Family Stories

The holidays get me thinking about family. I wish I could spend even a few minutes with my long-gone relatives, but I’ll have to do with this photo and stories I’ve heard over the years.

This is the last photograph ever taken of my great-grandmother, Charlotte or Lottie as she was called. She was my grandfather, Edwin’s, mother and she fell out of a cherry tree and died when she was 39. My grandfather who was in the eighth grade at the time came home from school and found her on the ground in the backyard.

The next day my great-grandfather, William, had both cherry trees cut down and the stumps burned out. He also told Edwin that he would not be going back to school. It was time for him to get a job.

As was the custom in the early 1900s, children were often named after their parents. Lottie’s daughter was also Charlotte, but they were distinguished by “Lottie, the Pretty One”— the woman in this photo—and her daughter, Charlotte.

As a child I was the “ugly duckling” in the family, and comments were made about this frequently. I was proud of my pretty sisters, but what I learned was, I had to be something else, like smarter or achieve more or be fiercely independent.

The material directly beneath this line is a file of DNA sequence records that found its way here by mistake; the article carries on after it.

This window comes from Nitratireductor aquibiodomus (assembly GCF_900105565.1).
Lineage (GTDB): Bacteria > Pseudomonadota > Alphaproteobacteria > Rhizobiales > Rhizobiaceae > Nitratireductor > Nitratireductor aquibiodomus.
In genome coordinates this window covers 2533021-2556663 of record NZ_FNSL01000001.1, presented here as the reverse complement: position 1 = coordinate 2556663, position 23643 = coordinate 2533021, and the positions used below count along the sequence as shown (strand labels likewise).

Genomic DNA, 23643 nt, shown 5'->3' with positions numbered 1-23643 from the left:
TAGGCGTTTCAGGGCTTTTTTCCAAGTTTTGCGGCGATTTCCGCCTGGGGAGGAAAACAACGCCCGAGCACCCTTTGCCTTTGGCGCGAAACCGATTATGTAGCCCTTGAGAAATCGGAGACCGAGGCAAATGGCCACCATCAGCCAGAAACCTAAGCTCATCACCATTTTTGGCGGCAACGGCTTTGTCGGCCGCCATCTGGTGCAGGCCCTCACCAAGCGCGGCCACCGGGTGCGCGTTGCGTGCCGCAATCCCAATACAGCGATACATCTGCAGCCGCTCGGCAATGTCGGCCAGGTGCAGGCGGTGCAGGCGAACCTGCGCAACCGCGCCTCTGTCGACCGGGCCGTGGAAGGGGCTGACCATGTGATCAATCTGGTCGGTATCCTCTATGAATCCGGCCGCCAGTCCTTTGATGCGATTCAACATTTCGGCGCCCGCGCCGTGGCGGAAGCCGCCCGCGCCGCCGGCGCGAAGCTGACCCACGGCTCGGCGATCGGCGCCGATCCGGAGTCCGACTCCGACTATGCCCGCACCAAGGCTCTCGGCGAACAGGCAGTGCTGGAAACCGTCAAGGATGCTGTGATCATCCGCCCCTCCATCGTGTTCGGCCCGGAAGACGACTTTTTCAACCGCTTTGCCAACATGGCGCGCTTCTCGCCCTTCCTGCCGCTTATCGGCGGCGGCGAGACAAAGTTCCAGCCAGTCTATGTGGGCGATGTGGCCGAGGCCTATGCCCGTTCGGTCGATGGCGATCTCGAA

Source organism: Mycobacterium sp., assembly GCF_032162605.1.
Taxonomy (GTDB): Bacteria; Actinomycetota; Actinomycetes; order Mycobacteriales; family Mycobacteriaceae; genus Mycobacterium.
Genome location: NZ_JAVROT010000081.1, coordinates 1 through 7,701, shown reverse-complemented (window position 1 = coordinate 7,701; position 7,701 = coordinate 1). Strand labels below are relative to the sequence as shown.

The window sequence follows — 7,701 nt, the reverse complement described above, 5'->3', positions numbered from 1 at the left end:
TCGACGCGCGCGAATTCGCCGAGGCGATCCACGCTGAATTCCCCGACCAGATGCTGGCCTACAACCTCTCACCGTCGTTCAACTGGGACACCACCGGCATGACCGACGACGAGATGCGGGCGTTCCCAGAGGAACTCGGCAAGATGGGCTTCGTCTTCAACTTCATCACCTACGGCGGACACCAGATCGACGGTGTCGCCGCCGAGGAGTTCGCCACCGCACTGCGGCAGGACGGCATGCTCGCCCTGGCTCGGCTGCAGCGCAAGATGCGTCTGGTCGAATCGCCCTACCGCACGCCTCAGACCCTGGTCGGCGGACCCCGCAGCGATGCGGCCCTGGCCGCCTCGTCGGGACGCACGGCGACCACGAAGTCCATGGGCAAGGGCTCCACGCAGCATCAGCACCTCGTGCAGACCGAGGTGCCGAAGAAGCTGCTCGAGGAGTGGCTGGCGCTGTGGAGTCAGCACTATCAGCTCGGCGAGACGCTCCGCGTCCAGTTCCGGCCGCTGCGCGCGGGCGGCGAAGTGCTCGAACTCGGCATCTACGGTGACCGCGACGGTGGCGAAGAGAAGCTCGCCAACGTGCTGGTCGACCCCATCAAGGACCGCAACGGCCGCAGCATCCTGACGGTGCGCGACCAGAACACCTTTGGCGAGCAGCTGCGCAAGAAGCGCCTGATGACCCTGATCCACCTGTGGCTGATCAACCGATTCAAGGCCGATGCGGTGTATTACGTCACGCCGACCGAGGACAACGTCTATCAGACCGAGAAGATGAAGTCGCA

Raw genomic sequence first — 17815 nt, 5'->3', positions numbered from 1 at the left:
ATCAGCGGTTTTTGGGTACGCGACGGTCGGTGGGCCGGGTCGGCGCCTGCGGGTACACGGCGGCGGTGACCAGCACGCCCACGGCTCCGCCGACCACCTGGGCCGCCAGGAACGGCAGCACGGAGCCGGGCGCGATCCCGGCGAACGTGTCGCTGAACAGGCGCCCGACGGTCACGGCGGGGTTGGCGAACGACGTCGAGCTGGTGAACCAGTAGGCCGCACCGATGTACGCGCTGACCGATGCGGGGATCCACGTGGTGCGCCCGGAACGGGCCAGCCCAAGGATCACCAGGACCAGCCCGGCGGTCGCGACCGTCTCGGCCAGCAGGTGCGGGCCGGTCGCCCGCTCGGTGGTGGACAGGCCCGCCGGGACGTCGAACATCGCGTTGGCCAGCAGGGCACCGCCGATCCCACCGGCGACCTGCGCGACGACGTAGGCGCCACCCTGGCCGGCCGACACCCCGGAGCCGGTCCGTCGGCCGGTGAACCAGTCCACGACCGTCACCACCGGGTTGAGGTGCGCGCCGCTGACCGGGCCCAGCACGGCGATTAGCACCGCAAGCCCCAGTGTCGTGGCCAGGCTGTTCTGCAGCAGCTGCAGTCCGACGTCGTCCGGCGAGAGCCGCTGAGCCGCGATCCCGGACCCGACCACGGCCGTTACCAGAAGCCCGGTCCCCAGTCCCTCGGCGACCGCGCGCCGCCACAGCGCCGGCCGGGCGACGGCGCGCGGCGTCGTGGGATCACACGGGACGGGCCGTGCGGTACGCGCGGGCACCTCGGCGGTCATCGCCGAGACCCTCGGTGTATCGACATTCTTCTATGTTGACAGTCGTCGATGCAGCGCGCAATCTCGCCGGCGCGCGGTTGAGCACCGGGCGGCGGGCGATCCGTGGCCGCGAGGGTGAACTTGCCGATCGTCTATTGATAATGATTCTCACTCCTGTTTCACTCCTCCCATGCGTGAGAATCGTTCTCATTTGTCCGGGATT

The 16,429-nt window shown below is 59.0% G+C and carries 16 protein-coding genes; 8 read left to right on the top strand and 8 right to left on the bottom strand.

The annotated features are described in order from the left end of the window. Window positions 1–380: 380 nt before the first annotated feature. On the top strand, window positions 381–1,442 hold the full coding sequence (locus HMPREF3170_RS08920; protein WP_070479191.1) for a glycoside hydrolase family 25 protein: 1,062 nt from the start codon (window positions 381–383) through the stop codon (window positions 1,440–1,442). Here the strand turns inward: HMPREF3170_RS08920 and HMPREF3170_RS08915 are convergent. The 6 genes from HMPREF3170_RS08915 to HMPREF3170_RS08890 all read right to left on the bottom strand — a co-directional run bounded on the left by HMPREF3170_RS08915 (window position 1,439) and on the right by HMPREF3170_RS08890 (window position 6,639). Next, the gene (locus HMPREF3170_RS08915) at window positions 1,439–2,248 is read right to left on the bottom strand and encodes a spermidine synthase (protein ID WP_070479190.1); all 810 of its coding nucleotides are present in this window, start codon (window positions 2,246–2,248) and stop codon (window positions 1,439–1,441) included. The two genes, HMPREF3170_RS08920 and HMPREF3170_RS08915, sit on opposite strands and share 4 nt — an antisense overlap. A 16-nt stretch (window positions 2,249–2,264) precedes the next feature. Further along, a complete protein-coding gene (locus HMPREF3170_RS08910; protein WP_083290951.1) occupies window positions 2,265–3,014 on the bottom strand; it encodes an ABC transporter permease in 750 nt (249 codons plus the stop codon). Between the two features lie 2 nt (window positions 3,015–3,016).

However, as I got older, people who saw the above photograph often commented that I looked like Lottie. My granddaughter even picked up this photo from a pile of others and asked, “Is this you?” What a thrill to know that I look like Lottie, the Pretty One!

            Everyone has a story to tell! Do you have one you can share? I’d love to hear from you!

2 thoughts on “Family Stories

  1. She certainly is lovely, and yes, you do look like her (from what I can see from your photo.) A few years ago, I went tramping nine kilometres through the snow on a deserted road in backwoods Ukraine — after getting off the rusted out old bus at the wrong place because I couldn’t understand a word anyone said — just to find the old family inn run by my great-grandparents. What is so terribly frustrating is, as you mention, not being able to sit down and jaw away with all those long gone relatives.

    1. Arlene, Aren’t you a brave soul to go into the backwoods Ukraine! I hope the inn had some family history for you!

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